What the Regents know that just ain’t so

“It’s not what you don’t know that gets you in trouble. It’s what you know for sure that just ain’t so.”   —   Mark Twain

Recent coverage of the Board of Regents’ latest scheme to reorganize higher education in Connecticut by removing leadership, many programs and services, and potentially accreditation from the local campuses can all be summed up in the famous quote cited above from a neighbor of the Regents’ Hartford offices.

UConn Health must correct ‘blatant misuse of taxpayer dollars’

Over the past few months, multiple situations have come to light unveiling a pattern of failures at UConn Health that have severely damaged the public’s trust in your institution. We have seen blatant misuse of taxpayer dollars, failure to implement basic oversight, and apparent disregard for your core responsibilities to the state and people of Connecticut. I am writing today to ask UConn Health to commit to rebuilding public trust.

The calculus of dumbing down community college math

I challenge the validity of the transfer of credits for the course Calculus III from Connecticut community colleges to the University of Connecticut. Generally speaking, the standards associated with the teaching of the Calculus III (multivariable) course at Connecticut community colleges are very low. The community college classes do not teach the “essential” Fundamental Theorems of Multivariable Calculus – Gradient, Green’s, Stokes and Divergence. They are called fundamental for a reason! These four theorems set the foundation for Maxwell’s Equations.

Combating intolerance at Connecticut’s colleges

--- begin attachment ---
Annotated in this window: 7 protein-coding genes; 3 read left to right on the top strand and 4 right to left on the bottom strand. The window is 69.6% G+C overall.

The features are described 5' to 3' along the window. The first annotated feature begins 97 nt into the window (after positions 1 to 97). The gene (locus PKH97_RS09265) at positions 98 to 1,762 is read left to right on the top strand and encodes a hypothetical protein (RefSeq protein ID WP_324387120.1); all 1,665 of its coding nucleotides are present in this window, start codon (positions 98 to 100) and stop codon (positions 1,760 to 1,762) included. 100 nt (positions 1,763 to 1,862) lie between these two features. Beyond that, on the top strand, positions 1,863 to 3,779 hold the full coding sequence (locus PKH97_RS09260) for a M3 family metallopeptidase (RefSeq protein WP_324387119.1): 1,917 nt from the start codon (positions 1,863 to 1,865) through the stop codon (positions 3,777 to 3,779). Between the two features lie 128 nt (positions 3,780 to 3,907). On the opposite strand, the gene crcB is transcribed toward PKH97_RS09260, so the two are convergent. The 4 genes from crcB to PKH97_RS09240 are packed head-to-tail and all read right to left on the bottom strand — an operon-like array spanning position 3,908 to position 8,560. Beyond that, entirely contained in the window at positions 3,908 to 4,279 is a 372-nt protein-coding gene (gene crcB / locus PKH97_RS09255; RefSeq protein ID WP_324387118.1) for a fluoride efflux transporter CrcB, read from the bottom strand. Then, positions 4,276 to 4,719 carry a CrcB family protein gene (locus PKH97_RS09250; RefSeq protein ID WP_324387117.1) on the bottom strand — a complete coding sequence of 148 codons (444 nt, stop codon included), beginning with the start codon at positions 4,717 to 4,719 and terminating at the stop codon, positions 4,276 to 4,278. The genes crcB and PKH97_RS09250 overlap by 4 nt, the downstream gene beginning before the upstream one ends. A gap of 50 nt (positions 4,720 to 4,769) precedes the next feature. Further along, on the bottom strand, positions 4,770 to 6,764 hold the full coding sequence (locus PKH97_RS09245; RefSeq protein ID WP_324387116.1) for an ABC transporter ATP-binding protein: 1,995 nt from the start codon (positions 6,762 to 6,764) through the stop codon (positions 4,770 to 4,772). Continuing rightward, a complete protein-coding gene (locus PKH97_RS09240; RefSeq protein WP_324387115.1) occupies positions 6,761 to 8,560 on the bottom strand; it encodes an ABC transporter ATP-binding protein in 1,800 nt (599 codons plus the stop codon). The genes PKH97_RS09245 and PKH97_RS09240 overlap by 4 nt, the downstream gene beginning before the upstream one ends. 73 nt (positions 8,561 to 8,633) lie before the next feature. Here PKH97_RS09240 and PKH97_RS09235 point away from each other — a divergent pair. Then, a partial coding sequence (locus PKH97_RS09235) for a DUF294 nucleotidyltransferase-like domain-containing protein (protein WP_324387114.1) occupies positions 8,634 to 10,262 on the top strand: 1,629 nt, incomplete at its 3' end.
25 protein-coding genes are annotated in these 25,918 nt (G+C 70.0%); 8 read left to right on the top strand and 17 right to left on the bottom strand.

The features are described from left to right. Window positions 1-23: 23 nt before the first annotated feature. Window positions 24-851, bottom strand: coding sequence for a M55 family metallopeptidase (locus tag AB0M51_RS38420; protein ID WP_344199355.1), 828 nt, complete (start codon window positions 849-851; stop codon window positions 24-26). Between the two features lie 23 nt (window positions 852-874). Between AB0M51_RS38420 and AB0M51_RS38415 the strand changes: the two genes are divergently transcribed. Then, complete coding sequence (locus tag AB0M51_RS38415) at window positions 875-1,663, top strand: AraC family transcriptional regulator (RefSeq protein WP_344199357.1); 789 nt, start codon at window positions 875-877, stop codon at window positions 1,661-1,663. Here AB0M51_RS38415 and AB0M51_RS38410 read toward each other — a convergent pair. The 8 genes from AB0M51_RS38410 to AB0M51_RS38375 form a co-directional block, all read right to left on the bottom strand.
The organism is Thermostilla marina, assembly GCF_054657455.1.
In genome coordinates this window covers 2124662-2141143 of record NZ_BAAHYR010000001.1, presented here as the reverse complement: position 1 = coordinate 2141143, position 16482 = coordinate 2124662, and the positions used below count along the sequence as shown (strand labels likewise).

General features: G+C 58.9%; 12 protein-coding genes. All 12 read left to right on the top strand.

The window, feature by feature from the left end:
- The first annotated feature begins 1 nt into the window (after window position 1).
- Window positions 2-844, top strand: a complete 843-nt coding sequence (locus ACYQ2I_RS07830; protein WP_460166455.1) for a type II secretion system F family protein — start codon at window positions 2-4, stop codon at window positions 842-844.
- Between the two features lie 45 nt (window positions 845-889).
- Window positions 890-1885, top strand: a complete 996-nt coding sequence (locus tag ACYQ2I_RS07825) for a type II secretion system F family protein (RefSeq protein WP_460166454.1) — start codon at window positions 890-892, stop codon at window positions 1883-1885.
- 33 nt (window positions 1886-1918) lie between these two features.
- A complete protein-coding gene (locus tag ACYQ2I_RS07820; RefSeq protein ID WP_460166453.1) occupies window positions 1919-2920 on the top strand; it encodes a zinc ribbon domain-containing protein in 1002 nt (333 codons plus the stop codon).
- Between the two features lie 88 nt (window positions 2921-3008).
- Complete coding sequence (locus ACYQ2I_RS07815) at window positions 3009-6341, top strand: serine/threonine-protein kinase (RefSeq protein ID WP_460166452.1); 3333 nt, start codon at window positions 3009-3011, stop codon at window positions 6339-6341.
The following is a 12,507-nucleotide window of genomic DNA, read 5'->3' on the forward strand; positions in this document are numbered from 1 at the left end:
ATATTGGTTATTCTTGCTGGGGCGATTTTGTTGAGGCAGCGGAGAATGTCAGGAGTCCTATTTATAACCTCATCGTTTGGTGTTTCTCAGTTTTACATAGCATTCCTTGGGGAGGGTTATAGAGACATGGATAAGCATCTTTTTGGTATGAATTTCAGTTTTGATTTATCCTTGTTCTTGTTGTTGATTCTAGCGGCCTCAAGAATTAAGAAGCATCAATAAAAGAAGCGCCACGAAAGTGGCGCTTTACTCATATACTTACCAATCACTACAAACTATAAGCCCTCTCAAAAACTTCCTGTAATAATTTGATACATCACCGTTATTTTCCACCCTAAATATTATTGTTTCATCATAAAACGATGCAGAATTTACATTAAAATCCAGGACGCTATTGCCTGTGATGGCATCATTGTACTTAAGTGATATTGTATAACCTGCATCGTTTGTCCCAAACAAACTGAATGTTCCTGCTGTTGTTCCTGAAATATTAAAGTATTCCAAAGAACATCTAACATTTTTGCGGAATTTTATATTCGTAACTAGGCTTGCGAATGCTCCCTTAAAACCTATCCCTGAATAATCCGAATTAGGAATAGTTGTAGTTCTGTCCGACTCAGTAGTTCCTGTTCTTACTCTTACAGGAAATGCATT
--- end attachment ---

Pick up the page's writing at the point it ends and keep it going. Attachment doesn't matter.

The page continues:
What should be done about the increased intolerance of differing points of view at residential and community colleges within the Connecticut State university system? There should be the free exchange of ideas at a public university. If private universities wish to depart from free intellectual inquiry and recede into enforced intellectual conformity, that may be their right, so long as civil rights such as due process are respected and no Connecticut state dollars are involved.

Connecticut should invest more in community colleges, not less

Connecticut faces an ongoing budget crisis and somehow the community colleges have become the scapegoat. Why is the sector of public higher education that serves the highest number of minority students, the most economically disadvantaged and has a majority female student population under attack?

UnCreativity, Inc.: The Board of Regents for Higher Education

Now that NEASC has confirmed what most of us already knew —that the Board of Regents’ Students First proposal to consolidate the state’s community colleges was a very bad idea —we are now left with the challenge of what to do next. NEASC clearly did the right thing —saving the state of Connecticut from a deeply flawed plan that was not good for the state, not good for students, and not good for community colleges. Characterizing the plan as not “realistic,” as NEASC did, is putting it kindly. There were many things that were deeply troubling about this proposal and the way it was developed and promoted. Two stand out as particularly egregious.